The UK’s largest supermarkets have warned the government of “significant disruption to food supplies” to Northern Ireland because of “unworkable” post-Brexit border arrangements.

Many supermarkets in the region have been hit by rows of empty shelves because of the new border regime.

But in a letter to Cabinet Office secretary Michael Gove, chief executives of companies including Sainsbury, Marks and Spencer and Tesco UK warned that shortages would worsen when a Brexit grace period, which has exempted retailers from some arduous red tape, ends on March 31.

The supermarkets urged the government to take “a number of steps to work with us to ensure the long-term sustainability of the Northern Irish grocery market”.

The retailers also called on the government to begin an “open discussion” with the EU to explain why implementing the Irish protocol was “unworkable” in the current timeframe, raising the prospect of difficult negotiations with Brussels just weeks after the deal was agreed.

The protocol, agreed by the UK and EU to avoid a hard border on the island of Ireland, means that the region remains under the EU’s internal market controls. New paperwork is now needed to ship from Great Britain, especially for products of animal origin.

The border arrangements, alongside new bureaucracy and the need for certification “in such a short timescale are unworkable”, the supermarket chains wrote in the letter, which has been seen by the Financial Times. The six companies account for most retail food sales in Northern Ireland.

Retailers said the end of the grace period would create more problems for shipping produce to the region. This was because export health certificates signed by a vet would then be needed for all products derived from animals such as meat, poultry, milk and eggs.

The letter said it was “essential we find a long-term solution, agreed with the EU”, before the end of the grace period. “We cannot stress enough that we need time to find and implement that solution.”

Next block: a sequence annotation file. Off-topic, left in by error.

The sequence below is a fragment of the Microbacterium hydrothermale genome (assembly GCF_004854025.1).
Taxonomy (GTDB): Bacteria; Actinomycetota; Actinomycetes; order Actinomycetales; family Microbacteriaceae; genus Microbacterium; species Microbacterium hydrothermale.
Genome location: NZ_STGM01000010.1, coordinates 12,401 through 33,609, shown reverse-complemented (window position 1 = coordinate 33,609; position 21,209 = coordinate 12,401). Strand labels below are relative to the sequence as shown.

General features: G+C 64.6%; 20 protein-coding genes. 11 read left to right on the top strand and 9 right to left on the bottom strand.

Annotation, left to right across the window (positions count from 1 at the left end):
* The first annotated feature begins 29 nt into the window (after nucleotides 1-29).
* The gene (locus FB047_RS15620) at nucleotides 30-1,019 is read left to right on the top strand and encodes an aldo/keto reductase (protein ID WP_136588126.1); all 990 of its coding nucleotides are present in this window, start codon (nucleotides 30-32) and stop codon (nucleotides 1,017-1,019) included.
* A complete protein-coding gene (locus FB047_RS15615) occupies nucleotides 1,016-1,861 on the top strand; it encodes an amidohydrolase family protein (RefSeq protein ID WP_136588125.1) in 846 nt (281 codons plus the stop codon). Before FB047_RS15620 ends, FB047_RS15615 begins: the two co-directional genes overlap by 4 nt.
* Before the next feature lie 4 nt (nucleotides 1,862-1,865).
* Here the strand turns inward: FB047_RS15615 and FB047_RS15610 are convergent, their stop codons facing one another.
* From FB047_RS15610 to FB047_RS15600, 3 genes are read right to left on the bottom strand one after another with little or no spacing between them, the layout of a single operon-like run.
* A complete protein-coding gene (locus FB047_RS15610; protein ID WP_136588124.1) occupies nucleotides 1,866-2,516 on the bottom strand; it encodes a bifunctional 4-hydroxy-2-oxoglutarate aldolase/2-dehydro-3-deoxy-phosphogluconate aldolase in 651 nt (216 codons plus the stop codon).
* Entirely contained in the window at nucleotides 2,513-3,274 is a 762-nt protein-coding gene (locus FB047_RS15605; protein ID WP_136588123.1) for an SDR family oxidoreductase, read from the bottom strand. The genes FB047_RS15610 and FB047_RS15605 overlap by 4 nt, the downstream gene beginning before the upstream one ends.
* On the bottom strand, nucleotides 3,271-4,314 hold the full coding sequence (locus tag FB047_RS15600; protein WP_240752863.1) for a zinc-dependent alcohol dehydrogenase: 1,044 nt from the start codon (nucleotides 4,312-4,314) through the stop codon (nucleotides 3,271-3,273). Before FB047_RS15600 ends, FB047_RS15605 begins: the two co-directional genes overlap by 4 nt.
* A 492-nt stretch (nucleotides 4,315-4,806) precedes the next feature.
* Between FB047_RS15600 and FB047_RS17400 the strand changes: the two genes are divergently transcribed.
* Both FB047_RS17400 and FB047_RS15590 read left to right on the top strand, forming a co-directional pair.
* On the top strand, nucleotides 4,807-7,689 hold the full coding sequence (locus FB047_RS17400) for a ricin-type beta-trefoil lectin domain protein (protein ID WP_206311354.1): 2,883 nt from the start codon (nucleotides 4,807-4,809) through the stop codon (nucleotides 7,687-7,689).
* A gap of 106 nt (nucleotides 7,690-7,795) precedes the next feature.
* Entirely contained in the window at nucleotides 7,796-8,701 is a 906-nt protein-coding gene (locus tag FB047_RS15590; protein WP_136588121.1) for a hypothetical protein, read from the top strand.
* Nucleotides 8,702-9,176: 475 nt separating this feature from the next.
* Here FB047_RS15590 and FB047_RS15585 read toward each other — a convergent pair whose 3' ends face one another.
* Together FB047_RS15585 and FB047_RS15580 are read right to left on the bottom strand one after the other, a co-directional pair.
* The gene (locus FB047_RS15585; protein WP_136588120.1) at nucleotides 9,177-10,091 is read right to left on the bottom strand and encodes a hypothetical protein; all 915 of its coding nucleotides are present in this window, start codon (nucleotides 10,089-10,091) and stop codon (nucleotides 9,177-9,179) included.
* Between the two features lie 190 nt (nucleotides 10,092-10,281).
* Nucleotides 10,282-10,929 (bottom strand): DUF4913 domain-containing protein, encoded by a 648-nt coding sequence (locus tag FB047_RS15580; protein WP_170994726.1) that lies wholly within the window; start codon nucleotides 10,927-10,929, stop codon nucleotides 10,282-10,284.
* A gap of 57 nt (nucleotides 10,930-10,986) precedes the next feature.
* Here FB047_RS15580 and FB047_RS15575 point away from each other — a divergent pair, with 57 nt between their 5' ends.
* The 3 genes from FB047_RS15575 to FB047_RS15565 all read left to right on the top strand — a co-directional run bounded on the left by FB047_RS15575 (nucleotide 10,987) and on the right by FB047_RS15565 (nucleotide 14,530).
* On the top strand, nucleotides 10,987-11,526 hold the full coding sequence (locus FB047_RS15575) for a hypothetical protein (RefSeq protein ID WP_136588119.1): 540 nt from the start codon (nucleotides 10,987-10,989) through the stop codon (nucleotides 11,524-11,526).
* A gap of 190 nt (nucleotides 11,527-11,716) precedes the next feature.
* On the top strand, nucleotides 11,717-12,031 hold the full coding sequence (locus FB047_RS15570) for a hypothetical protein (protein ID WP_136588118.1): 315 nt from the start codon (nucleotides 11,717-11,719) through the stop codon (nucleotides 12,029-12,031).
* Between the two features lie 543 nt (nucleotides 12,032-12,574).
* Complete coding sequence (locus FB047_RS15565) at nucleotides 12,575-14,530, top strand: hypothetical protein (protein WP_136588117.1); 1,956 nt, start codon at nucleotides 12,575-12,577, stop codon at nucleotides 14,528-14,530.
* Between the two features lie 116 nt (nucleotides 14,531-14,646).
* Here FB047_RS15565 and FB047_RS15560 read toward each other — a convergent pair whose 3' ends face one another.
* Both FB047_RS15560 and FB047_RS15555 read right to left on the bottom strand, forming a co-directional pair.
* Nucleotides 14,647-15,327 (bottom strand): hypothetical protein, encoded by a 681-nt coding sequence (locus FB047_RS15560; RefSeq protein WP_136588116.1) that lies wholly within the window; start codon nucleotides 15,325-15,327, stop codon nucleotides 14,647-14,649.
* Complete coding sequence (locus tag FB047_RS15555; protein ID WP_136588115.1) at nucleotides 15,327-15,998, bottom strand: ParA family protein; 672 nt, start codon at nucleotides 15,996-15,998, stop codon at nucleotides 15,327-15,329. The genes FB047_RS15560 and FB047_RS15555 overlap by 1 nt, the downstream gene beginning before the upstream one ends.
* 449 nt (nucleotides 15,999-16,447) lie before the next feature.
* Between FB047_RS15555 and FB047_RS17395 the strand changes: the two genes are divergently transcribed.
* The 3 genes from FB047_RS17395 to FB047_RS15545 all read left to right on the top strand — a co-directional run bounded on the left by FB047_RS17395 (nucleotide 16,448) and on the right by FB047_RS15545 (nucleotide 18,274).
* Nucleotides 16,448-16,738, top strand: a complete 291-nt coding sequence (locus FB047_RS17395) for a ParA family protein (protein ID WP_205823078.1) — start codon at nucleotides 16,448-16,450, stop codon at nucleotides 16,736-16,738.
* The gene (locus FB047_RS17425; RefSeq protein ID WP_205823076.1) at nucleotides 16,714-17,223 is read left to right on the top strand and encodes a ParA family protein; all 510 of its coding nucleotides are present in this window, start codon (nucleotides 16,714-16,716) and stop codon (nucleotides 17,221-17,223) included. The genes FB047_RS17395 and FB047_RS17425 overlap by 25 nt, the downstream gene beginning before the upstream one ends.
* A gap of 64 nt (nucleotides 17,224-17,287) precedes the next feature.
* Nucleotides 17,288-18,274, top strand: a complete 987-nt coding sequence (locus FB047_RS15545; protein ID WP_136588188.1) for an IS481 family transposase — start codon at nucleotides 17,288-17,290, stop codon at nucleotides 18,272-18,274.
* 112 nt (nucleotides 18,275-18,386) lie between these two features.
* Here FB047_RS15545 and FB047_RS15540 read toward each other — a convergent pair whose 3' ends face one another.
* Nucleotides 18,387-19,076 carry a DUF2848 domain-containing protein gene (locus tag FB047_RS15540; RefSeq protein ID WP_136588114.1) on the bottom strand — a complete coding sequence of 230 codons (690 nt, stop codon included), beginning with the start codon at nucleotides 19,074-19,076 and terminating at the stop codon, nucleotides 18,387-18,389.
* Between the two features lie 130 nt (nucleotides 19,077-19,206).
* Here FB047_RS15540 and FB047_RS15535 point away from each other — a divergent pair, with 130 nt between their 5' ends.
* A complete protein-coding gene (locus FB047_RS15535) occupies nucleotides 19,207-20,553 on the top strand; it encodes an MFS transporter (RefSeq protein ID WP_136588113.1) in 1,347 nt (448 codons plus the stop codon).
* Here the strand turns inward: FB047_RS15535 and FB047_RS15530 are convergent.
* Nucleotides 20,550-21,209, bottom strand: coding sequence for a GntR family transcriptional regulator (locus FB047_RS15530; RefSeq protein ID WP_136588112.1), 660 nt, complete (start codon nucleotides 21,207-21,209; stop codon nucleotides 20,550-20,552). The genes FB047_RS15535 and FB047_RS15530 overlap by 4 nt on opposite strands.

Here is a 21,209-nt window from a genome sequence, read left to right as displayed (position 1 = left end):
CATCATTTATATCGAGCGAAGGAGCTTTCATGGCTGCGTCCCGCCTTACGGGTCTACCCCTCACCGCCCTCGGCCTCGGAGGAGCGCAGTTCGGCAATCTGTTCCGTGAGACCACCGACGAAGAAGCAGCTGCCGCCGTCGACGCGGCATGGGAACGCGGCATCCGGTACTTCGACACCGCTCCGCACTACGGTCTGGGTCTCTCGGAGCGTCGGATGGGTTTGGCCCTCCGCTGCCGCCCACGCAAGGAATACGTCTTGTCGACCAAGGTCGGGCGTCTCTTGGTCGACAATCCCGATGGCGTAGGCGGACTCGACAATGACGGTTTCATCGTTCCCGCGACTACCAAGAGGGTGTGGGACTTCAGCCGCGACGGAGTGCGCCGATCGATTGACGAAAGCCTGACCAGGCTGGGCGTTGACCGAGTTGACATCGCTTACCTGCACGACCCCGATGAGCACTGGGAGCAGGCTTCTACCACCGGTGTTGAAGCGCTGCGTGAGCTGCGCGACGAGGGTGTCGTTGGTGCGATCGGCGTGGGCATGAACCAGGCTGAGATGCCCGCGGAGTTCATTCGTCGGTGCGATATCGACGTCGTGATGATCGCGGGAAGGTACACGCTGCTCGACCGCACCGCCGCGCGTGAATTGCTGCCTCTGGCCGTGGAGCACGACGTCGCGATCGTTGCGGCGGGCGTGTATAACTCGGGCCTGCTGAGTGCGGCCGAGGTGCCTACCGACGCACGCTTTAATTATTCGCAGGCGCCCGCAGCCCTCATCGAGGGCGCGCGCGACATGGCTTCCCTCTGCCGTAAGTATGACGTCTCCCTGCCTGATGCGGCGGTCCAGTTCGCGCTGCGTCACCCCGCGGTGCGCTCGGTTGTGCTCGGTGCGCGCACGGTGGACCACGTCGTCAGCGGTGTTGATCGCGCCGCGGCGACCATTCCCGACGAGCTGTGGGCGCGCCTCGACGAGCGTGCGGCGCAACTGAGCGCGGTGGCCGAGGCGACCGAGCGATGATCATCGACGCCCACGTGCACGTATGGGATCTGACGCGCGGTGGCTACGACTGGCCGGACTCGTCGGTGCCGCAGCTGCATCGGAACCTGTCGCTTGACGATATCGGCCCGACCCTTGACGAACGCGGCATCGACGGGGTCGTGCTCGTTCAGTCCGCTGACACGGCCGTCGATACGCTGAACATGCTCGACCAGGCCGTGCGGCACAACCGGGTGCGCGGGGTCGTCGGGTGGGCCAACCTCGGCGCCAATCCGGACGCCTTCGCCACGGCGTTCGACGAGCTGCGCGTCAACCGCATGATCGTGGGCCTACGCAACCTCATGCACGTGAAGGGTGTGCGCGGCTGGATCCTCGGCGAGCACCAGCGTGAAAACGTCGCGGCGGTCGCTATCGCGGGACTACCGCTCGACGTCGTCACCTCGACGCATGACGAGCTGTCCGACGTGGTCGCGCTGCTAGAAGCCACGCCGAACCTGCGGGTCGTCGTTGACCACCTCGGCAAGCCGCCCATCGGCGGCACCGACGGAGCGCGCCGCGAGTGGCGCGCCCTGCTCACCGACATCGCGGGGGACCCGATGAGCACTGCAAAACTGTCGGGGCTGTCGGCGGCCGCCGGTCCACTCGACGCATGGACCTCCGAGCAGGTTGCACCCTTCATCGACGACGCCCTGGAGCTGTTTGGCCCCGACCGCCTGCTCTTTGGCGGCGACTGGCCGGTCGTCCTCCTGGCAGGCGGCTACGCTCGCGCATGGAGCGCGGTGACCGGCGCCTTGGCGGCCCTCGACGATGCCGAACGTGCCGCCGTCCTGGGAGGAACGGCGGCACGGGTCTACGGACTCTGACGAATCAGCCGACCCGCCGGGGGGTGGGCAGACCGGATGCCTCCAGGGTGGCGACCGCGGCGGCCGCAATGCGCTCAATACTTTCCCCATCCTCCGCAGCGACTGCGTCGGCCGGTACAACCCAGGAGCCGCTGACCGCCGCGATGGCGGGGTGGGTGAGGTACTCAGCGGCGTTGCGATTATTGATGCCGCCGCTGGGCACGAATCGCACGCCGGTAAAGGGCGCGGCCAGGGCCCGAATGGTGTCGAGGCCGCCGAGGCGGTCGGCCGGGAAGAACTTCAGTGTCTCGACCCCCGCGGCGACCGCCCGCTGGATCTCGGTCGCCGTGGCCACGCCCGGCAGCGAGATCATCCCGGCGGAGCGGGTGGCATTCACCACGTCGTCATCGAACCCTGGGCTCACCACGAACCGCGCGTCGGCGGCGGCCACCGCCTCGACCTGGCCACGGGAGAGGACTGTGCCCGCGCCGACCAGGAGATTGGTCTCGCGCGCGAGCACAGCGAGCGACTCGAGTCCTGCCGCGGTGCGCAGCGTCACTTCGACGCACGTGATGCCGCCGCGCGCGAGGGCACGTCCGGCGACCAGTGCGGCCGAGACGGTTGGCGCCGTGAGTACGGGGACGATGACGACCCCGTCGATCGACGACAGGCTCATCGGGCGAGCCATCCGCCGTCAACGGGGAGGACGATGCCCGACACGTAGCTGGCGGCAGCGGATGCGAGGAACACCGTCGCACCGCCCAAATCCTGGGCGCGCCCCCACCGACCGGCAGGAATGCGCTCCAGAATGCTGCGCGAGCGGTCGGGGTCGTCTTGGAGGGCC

The letter was signed by Simon Roberts, chief executive of Sainsbury’s, and Steve Rowe, chief executive of M&S. Tesco UK head Jason Tarry; Roger Burnley, chief executive of Asda; Richard Walker, managing director of Iceland Foods; Jo Whitfield, head of food at the Co-operative Group; and Helen Dickinson, chief executive of the British Retail Consortium also signed.

The retailers said the government needed to tell EU counterparts that changes to the border after April would not be possible — and devise new plans to help ensure the flow of produce and goods.

In the letter, retailers called for a dedicated Cabinet Office group to co-ordinate the government response and create a system integrating customs and food controls. They offered their teams to help develop solutions to address the challenges of operating a just-in-time supply chain.

A government spokesman said: “A new dedicated team in government has already been set up and will be working with supermarkets, the food industry and the Northern Ireland executive to develop ways to streamline the movement of goods.

The spokesman said this was being done in accordance with the Irish protocol, adding: “The grace period for supermarkets and their suppliers is working well, goods continue to flow effectively between Great Britain and Northern Ireland and we are working intensively with industry as new requirements come in.”

Lobby groups in the region have pointed out that discretionary incomes in Northern Ireland are already well below those of elsewhere in the UK, and that any lasting increase in food prices could have a serious societal impact.

Supermarket heads have resorted to unconventional measures to alleviate the difficulties. M&S has dropped several hundred product lines from stores in the region, while Sainsbury’s is selling some Spar products sourced from Ireland to avoid gaps on shelves.

The issue of additional bureaucracy is separate to the problem of tariffs on products dispatched from the UK to stores in Ireland. Mr Rowe last week cited the example of M&S’s Percy Pig sweets, which are made in Germany but exported to Ireland via a UK distribution centre. Because they fall foul of the rules of origin set out in the EU-UK trade deal, they are subject to additional tariffs.

The arrangements under the protocol do not cover companies shipping food products to wholesalers or the restaurant and service trade, leading to haulage groups warning that clients outside the retail scheme are finding the arrangements doubly unworkable.

Peter Summerton, managing director of McCulla Ireland, a major Irish haulier, said those shipping products outside the retail schemes were struggling with supplies.

“If Northern Ireland was not currently in lockdown due to Covid, the restaurant and hospitality industry would be facing severe problems in obtaining supplies from GB,” he said. “There are clear deficiencies in the model and the Road Haulage Association has been warning [the UK environment and food ministry] Defra of these problems since last autumn.”